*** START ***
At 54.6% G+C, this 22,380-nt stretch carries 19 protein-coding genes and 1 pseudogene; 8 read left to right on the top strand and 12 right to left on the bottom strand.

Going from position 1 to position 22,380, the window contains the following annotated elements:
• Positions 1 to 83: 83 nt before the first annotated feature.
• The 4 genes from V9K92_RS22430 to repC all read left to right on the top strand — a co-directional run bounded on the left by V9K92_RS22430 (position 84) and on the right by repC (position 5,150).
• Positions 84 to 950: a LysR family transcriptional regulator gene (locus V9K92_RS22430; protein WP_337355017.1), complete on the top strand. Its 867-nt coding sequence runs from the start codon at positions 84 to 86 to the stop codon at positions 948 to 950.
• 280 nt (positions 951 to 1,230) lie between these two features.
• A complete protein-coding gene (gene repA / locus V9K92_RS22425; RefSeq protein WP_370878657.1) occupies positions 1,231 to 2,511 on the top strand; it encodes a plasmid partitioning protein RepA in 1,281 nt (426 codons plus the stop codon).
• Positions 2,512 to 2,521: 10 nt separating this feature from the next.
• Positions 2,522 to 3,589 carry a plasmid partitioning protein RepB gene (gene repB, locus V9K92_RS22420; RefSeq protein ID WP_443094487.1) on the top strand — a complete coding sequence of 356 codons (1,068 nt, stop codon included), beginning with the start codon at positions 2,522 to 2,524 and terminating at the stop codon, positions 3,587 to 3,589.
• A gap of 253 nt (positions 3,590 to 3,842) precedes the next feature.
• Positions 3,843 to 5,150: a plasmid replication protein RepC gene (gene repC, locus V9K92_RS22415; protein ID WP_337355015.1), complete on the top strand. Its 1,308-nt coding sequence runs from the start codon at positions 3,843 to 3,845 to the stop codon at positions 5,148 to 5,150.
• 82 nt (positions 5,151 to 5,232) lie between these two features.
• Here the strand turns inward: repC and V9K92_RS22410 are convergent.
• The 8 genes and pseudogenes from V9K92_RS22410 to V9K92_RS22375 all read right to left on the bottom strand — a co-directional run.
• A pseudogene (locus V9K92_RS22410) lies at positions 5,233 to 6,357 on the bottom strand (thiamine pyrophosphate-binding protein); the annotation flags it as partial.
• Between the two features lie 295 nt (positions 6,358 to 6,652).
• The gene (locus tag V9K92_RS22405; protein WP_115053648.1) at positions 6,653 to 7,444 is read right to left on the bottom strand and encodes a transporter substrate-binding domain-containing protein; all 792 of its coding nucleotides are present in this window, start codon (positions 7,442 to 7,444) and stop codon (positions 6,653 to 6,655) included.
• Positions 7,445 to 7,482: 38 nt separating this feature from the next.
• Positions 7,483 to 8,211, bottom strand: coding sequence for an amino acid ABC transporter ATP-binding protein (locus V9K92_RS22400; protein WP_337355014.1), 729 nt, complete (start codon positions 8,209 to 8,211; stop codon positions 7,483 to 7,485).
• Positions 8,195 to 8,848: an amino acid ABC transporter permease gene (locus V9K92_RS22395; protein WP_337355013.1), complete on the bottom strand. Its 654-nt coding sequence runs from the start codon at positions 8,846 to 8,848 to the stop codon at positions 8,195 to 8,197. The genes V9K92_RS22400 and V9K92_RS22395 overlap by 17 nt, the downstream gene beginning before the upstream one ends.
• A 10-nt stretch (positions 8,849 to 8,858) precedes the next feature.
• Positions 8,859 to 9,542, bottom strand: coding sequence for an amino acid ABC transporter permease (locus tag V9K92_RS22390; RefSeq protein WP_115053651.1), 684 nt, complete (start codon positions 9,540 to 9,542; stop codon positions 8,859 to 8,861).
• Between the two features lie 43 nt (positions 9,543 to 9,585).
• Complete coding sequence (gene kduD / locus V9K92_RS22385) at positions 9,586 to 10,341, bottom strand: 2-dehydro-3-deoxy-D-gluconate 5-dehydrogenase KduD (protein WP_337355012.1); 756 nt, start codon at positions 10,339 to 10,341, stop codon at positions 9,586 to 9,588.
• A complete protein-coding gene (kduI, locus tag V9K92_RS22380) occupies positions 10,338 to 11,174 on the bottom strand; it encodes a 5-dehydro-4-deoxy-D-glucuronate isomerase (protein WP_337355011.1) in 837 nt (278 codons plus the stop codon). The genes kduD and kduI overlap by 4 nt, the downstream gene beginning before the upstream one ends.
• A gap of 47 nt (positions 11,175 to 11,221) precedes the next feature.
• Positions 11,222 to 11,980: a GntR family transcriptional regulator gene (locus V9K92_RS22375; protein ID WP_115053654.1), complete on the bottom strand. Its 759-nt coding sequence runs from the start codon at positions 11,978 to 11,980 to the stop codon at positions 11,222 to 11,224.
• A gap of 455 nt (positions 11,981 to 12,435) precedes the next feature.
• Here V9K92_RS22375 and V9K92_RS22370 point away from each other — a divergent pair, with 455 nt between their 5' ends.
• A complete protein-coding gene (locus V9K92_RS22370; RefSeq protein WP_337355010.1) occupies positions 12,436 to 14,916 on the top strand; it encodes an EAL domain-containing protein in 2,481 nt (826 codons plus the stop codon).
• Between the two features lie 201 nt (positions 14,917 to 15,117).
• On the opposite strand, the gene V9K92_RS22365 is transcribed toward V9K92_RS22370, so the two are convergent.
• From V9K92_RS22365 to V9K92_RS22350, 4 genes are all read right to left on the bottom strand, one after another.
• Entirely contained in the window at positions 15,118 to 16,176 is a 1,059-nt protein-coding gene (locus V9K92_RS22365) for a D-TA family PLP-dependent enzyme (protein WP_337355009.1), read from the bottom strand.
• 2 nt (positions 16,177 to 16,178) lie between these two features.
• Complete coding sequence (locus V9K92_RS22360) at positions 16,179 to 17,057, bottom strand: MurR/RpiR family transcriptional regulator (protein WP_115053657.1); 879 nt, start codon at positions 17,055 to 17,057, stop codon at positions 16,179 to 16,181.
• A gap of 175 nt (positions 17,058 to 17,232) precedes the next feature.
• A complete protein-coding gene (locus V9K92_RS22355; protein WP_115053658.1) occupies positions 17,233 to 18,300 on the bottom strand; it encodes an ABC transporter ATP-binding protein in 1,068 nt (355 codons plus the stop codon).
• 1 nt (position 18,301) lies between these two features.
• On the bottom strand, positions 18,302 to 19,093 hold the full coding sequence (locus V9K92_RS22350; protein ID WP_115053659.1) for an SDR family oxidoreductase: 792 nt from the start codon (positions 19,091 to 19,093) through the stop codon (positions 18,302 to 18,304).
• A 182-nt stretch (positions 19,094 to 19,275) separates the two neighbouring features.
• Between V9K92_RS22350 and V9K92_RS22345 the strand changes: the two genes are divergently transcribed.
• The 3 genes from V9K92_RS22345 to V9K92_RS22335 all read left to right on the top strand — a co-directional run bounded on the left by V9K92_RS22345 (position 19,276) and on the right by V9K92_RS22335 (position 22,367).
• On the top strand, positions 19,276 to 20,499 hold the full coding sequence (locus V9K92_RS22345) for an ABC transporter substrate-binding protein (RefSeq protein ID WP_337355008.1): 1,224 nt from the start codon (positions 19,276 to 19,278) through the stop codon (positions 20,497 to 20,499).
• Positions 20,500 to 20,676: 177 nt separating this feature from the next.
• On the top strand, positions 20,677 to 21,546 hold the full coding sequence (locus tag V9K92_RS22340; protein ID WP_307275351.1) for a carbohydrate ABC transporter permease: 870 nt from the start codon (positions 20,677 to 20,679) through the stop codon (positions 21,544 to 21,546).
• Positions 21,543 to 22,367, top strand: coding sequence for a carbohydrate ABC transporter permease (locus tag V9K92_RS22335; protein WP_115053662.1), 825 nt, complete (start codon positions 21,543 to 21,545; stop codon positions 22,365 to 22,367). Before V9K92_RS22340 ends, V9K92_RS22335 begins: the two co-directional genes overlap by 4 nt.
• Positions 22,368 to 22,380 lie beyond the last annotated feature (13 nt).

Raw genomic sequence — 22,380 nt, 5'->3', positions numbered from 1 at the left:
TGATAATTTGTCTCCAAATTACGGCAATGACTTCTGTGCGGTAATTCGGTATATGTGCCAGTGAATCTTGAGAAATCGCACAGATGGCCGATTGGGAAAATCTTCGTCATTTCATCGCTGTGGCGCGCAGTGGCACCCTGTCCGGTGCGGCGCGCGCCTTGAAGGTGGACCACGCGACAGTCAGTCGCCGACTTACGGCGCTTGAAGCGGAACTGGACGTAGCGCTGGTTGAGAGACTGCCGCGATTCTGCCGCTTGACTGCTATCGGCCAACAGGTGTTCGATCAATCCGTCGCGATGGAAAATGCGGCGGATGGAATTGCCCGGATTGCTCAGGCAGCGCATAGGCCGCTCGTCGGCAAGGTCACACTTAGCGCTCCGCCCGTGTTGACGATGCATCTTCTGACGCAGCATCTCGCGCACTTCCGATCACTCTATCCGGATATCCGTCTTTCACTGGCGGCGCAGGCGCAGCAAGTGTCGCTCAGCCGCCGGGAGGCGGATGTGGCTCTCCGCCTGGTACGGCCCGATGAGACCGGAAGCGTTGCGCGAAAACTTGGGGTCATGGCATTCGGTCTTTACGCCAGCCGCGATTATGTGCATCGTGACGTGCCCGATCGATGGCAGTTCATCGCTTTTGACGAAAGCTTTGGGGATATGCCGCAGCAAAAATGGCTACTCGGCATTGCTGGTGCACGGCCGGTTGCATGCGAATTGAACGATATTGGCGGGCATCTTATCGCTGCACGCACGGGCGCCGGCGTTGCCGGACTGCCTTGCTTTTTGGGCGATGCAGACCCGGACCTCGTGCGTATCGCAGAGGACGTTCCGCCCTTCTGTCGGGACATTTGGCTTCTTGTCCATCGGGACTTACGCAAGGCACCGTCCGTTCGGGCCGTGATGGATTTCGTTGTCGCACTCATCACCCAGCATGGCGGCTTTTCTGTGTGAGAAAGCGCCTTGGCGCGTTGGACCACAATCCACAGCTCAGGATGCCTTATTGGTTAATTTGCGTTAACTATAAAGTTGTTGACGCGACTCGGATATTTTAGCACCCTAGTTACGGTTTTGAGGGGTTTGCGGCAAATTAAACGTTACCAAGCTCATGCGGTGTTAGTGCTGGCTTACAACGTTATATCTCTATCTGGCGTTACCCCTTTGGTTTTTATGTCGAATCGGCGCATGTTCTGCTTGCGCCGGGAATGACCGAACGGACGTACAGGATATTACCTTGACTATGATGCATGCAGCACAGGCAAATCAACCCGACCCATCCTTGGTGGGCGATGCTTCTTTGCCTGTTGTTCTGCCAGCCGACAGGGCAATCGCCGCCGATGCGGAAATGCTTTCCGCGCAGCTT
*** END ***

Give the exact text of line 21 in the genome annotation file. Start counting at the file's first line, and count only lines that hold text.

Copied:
• A 10-nt stretch (positions 8,849 to 8,858) precedes the next feature.